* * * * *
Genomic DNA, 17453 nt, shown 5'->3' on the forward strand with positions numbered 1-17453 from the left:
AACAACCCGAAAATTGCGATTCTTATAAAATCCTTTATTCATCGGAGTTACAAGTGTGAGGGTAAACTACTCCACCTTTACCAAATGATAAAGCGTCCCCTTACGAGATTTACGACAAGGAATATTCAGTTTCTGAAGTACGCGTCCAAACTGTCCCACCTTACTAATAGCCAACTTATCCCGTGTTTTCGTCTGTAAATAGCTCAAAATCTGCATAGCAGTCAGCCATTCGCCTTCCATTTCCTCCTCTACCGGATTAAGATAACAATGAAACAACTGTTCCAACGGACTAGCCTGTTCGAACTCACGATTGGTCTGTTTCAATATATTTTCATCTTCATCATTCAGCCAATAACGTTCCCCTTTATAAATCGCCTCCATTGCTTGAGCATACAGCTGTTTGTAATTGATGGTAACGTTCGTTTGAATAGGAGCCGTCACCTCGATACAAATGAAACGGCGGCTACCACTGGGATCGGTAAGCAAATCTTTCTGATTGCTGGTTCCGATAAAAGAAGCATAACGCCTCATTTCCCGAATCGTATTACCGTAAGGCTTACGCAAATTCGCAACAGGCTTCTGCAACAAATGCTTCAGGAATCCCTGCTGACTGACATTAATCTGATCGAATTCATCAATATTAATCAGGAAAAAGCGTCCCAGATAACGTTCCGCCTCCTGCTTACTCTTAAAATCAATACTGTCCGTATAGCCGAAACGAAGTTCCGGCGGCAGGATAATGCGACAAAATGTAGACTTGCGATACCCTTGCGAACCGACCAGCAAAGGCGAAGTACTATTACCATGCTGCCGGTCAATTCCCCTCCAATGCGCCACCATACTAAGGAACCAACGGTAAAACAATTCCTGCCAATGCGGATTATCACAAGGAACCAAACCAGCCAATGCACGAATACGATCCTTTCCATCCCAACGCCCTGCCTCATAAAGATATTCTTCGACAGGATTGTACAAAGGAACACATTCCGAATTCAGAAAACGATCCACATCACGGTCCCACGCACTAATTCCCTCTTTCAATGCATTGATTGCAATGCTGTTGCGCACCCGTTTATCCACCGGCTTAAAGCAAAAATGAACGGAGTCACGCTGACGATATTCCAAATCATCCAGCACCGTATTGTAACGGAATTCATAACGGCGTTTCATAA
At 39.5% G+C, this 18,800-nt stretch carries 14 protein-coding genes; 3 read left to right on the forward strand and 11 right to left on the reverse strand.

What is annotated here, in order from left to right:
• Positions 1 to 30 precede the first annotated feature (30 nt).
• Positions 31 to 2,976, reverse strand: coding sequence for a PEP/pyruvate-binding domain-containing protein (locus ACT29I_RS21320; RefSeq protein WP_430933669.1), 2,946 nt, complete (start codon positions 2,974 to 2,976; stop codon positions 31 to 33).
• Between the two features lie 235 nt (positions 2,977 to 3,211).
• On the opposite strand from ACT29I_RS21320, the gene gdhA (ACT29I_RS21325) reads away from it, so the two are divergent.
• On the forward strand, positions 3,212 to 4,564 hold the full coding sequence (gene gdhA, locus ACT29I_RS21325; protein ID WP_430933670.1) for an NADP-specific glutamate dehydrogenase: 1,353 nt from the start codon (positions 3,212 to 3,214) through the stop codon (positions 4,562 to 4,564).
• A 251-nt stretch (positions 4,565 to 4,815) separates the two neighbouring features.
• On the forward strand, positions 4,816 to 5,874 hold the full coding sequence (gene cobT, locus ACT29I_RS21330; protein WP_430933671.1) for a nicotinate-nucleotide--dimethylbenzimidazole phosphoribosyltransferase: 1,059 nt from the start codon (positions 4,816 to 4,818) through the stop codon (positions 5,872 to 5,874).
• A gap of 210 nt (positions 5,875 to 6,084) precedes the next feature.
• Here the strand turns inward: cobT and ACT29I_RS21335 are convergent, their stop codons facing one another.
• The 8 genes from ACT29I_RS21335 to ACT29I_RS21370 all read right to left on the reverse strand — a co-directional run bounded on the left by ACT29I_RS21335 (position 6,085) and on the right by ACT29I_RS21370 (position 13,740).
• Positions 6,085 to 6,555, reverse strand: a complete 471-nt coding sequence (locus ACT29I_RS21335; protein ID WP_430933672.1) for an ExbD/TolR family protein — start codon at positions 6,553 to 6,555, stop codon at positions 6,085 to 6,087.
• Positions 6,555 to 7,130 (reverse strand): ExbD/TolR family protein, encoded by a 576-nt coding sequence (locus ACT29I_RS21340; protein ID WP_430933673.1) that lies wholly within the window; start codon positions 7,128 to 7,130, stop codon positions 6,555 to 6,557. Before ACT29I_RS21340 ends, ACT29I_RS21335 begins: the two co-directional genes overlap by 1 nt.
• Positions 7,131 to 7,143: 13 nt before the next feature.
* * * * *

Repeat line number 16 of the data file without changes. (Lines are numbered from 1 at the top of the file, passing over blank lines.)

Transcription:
• Positions 6,555 to 7,130 (reverse strand): ExbD/TolR family protein, encoded by a 576-nt coding sequence (locus ACT29I_RS21340; protein ID WP_430933673.1) that lies wholly within the window; start codon positions 7,128 to 7,130, stop codon positions 6,555 to 6,557. Before ACT29I_RS21340 ends, ACT29I_RS21335 begins: the two co-directional genes overlap by 1 nt.